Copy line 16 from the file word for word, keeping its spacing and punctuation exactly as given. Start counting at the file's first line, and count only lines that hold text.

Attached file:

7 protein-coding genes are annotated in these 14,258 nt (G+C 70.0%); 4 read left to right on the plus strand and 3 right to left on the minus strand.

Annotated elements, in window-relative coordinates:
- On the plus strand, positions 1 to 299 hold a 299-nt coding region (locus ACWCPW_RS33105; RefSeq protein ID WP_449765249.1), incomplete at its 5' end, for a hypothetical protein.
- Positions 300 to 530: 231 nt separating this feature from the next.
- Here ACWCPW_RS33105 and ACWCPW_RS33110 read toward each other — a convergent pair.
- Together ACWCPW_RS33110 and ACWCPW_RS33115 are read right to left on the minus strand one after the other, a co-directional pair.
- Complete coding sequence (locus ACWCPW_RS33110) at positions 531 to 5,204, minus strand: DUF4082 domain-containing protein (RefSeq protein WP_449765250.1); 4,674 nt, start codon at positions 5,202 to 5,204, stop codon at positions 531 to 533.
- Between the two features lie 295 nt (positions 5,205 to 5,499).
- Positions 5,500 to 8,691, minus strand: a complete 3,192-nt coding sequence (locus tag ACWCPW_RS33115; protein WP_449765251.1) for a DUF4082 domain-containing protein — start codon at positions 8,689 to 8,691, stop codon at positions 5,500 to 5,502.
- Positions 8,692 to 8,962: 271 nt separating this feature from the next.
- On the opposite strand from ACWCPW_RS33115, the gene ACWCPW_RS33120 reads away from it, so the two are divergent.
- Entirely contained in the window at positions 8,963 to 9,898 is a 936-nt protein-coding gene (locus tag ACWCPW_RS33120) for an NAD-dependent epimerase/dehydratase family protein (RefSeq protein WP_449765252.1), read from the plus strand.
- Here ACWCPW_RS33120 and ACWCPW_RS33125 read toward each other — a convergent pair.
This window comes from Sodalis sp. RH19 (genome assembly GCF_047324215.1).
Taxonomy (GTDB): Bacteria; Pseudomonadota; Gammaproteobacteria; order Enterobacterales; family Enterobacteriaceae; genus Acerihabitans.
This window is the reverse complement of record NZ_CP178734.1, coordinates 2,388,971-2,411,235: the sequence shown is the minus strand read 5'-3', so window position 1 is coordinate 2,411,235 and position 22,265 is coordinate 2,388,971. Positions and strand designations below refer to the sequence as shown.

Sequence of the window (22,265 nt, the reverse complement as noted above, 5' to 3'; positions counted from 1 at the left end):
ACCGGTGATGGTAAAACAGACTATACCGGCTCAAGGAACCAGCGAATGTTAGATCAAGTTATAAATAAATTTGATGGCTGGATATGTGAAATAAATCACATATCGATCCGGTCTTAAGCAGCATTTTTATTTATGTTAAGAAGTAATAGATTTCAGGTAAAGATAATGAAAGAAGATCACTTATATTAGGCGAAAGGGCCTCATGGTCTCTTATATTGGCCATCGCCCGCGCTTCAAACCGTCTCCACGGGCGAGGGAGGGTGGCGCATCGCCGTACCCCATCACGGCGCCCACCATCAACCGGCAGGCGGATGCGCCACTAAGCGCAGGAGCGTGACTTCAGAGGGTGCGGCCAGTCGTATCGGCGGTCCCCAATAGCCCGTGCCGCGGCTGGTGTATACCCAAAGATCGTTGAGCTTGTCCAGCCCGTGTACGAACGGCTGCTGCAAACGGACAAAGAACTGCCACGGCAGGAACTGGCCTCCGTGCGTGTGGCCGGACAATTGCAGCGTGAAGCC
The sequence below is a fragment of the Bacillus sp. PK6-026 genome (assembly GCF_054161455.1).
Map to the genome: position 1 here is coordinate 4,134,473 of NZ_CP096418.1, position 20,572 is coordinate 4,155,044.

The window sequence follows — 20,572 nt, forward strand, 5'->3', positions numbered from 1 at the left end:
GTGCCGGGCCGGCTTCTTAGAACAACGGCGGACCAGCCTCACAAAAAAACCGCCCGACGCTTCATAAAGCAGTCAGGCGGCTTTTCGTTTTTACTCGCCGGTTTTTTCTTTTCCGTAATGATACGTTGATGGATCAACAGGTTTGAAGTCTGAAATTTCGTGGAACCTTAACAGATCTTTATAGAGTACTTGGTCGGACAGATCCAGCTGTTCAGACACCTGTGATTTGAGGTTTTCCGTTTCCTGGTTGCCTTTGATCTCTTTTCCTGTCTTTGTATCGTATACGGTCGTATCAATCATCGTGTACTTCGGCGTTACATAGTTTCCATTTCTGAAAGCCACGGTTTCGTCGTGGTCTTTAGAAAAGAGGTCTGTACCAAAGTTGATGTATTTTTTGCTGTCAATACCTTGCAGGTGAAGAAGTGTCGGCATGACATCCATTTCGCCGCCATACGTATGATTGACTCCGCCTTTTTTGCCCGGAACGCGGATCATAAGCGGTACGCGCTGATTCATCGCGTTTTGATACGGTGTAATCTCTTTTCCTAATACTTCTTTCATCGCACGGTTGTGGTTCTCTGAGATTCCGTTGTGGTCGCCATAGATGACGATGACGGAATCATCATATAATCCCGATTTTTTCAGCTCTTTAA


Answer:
This window is the reverse complement of record NZ_CP178734.1, coordinates 2,388,971-2,411,235: the sequence shown is the minus strand read 5'-3', so window position 1 is coordinate 2,411,235 and position 22,265 is coordinate 2,388,971. Positions and strand designations below refer to the sequence as shown.